August 19, 2020 TVG Staff

Here are 10 of the Most Frequent Grammar Mistakes You Can Correct Today

As I’ve been sitting around in quarantine with the rest of you, I’ve been thinking about things I’m grateful for. One thing I’m forever grateful for is that I learned to diagram sentences in elementary school. If you can identify a subject and verb in a sentence, you’re more likely to understand what pronoun to use and how to correctly construct a sentence. Here are some of the things you’ll want to correct to avoid people who feel the need to correct your grammar.

  1. Anyways. Non-standard. Please look it up. Always avoid putting an “s” on the end of “Anyway.”
  2. I vs. me. If it’s a subjective pronoun, it’s I. If it’s the object (behind the verb) it’s me. An easy way to figure out which is correct is to read this sentence without the other person, “Mary and I went to the store.” Mary went to the store, and I went to the store. You would never say, “Me and Harry went to a movie.” Because you would never say, “Me went to a movie.” Likewise, look at this sentence – “Ron and I think you and her should go to the store.” When you read this out loud, it’s clear that “her” should be “she.” You should go to the store…She should go to the store. You would never say, “Her should go to the store.”
  3. It’s is a contraction of It is. Its is a possessive pronoun.
  4. In most common usage, Affect is a verb. Effect is a noun. “Your ability to work in a team will affect how long you stay.” “The effect of poor grammar is possible embarrassment.”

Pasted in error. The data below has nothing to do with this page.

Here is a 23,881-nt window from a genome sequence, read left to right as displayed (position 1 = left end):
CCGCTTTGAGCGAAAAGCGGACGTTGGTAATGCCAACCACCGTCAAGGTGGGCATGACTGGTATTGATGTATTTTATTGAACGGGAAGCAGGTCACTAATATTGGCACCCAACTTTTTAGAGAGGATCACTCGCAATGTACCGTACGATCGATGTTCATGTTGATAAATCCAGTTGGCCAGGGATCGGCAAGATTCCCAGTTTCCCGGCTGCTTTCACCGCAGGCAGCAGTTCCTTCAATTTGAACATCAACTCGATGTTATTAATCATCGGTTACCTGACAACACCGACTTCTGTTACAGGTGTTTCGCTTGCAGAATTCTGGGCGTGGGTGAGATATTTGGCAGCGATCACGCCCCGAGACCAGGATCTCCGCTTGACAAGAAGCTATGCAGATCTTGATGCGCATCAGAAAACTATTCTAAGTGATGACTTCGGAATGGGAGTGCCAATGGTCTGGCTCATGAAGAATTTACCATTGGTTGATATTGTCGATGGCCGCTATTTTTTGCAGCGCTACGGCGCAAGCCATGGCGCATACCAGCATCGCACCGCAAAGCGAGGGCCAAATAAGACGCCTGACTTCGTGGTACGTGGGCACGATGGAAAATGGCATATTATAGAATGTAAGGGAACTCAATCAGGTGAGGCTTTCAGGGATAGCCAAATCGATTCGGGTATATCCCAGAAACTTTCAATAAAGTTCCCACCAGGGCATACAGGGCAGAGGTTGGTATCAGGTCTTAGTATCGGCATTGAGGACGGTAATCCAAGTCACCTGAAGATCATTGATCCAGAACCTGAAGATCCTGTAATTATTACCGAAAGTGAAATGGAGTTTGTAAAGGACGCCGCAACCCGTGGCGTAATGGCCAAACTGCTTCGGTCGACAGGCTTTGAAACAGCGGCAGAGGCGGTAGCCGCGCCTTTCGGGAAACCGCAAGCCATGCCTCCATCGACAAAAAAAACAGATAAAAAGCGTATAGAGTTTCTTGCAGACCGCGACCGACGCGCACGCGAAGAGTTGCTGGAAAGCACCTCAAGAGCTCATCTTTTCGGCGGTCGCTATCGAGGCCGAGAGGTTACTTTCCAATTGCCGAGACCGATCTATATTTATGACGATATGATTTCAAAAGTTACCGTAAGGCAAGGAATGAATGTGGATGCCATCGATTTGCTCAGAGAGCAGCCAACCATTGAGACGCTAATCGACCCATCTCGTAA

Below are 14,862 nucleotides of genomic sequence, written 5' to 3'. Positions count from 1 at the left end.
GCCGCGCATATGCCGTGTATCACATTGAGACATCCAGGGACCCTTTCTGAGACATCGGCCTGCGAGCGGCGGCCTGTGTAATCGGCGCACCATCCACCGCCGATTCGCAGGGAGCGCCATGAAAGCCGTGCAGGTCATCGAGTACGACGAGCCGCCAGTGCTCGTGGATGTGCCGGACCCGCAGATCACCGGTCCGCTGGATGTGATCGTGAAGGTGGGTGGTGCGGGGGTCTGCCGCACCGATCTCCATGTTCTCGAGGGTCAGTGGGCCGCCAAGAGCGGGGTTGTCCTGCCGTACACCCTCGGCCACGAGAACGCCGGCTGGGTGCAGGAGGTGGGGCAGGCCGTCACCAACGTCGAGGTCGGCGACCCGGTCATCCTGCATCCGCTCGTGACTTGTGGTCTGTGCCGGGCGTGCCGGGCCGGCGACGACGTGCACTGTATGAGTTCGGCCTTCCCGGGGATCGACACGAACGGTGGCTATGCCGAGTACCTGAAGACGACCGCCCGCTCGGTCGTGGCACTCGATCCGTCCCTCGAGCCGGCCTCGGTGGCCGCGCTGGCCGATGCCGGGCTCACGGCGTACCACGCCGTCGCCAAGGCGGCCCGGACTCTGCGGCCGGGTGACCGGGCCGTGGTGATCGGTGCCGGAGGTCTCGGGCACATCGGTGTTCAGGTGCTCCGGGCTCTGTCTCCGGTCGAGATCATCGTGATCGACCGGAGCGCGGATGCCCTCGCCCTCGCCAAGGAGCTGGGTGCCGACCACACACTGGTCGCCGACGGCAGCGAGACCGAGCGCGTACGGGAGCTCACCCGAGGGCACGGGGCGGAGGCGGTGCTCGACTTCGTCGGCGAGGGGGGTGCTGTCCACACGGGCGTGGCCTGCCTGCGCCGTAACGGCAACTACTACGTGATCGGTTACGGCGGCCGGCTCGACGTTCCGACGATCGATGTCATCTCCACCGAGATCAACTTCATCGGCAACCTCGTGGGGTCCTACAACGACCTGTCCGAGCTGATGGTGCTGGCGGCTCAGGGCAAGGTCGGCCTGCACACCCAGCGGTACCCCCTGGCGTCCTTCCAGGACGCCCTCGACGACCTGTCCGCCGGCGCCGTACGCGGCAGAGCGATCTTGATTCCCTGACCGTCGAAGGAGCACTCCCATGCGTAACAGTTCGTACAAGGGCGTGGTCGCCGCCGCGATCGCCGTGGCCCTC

5. Could of, should of, would of. It’s could have, should have, would have. These spring from the contractions Could’ve, Should’ve, Would’ve. The missing word is have, not of.
  6. Fewer vs. less. Can you count it? If so, use fewer. If not, use less.
  7. Latin abbreviations: i.e. means “in other words” and e.g. means “for example.”
  8. The Oxford comma is a matter of preference. It’s the last comma in this sentence: “I went to the store and bought eggs, milk, bread, and fruit.” Once in a while, it changes the meaning of the sentence if you leave it out, so read over your sentence and decide if you want, or need it.
  9. Then/Than—use “Than” when comparing two things. “Then” is indicating time.
  10. In regard to, and with regard to, mean “concerning” or “regarding.” Regards, with an “s” means, best wishes.


By Donna Vandiver, President & CEO at The Vandiver Group in St. Louis, Missouri


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